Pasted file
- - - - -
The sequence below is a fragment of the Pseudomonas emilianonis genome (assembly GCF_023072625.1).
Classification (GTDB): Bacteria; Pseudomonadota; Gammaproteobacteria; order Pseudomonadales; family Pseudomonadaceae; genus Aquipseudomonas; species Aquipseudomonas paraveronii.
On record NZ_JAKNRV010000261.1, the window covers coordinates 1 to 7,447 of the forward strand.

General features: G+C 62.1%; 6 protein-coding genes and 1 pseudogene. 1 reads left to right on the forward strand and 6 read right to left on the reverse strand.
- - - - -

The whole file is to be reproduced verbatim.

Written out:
The sequence below is a fragment of the Pseudomonas emilianonis genome (assembly GCF_023072625.1).
Classification (GTDB): Bacteria; Pseudomonadota; Gammaproteobacteria; order Pseudomonadales; family Pseudomonadaceae; genus Aquipseudomonas; species Aquipseudomonas paraveronii.
On record NZ_JAKNRV010000261.1, the window covers coordinates 1 to 7,447 of the forward strand.

General features: G+C 62.1%; 6 protein-coding genes and 1 pseudogene. 1 reads left to right on the forward strand and 6 read right to left on the reverse strand.